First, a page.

When you buy a residential or commercial building, you have it inspected, right? It is just a standard part of purchasing pre-existing real estate in Ohio because you do not want to overpay or buy a dilapidated property. However, some do not have the same mindset for new construction projects, especially those that they completely hand off to a general contractor or other construction manager.
The importance of independent inspections
Regardless of the perceived quality of new construction, or the reputation of your builder or general contractor, inspections should be scheduled throughout the build, from the very beginning (the drafting and design stage). These inspections should also be done by independent third parties and not affiliated with anyone involved in the construction process. In rural areas, this could become challenging. But, it is worth the effort to find someone without a conflict of interest that could give you bad reports.
What if I am the general contractor?
Even if you are a construction expert and function as your own general contractor, you should still have independent inspections done. Why? Because you are there every day, which means you may miss things you would not miss if you were not there all the time. Plus, have a neutral pair of eyes can give you confidence that everything is up-to-code before government inspections to avoid costly work stoppages.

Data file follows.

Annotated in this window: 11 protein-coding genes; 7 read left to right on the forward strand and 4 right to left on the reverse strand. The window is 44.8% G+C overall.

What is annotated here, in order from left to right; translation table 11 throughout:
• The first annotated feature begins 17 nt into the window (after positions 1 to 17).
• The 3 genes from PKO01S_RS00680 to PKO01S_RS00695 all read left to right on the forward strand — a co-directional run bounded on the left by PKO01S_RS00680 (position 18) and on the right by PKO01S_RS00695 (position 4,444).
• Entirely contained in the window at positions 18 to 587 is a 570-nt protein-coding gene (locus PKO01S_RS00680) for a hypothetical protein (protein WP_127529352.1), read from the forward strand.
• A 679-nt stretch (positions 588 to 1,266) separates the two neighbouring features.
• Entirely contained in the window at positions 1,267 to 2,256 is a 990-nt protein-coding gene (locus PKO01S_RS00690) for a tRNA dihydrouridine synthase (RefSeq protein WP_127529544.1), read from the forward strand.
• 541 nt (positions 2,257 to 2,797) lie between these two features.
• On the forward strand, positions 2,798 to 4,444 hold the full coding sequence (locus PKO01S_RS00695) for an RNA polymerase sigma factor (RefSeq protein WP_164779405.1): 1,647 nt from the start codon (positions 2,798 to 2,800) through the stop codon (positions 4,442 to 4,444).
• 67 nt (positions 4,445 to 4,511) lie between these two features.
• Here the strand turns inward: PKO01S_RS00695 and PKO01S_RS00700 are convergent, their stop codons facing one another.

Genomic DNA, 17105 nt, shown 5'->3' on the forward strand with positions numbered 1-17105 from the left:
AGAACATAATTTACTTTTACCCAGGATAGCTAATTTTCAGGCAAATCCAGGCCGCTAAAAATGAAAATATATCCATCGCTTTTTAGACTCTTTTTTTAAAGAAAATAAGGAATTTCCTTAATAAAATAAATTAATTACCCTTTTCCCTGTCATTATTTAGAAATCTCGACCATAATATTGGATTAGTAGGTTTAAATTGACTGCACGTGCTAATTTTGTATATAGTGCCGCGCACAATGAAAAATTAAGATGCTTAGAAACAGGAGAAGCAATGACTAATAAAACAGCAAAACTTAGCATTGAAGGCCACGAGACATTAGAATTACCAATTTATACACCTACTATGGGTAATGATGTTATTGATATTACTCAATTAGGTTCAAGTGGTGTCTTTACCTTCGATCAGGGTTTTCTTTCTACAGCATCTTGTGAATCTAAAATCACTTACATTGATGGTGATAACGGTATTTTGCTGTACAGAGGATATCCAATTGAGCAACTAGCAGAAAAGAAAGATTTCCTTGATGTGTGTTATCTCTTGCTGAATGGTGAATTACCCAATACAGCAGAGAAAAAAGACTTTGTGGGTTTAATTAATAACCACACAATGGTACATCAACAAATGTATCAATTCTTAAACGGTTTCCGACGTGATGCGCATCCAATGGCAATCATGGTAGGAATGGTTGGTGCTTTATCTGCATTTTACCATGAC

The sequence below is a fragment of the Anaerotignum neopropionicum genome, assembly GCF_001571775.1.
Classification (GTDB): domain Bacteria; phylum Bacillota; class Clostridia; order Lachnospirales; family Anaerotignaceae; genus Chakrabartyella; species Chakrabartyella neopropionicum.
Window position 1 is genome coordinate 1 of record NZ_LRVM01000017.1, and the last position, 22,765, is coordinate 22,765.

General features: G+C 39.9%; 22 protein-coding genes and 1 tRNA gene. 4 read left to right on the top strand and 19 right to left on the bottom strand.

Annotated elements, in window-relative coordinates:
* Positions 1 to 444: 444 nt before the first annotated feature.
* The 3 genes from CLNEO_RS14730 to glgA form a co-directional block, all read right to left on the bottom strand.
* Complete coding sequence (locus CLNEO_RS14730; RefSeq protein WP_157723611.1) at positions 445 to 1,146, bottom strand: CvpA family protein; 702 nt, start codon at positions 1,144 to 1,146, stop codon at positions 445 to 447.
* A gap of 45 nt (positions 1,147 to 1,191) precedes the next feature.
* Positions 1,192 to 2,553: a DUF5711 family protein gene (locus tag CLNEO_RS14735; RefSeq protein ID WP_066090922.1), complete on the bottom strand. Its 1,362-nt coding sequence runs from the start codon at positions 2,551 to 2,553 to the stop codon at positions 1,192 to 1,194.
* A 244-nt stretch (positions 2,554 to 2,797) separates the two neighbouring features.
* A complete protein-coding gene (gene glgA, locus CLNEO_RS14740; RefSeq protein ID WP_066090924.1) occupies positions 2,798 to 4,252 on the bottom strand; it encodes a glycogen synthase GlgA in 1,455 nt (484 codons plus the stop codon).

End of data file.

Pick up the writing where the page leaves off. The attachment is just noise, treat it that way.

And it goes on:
What are common construction defects?
There can be defects beginning at design and worksite preparation, like a defective architectural design. Construction defects can occur because your GC is not appropriately supervising their workers or contractors. Or, they are not planning the stages of construction, which causes delays or rushed, low-quality work.
Design and subsurface deficiencies
At the beginning of the process, you have the designs created by architects and engineers. These should be inspected prior to use. This will ensure that you have the appropriate drainage, structural support, etc. Similarly, before work begins, there will be subsurface preparations done to ensure your foundation has the appropriate supports, in addition to needed drain grading and flood mitigation. This requires inspections as well.
Material and workmanship deficiencies
Once the designs are done and the land prepared, go over your expected building materials. If needed, have your inspector or an expert help select the materials. If not possible, make sure the materials are inspected prior to usage. Then, periodically, the worksite should be inspected prior to allowing additional draws. If done correctly, these inspections can help avoid real estate litigation later.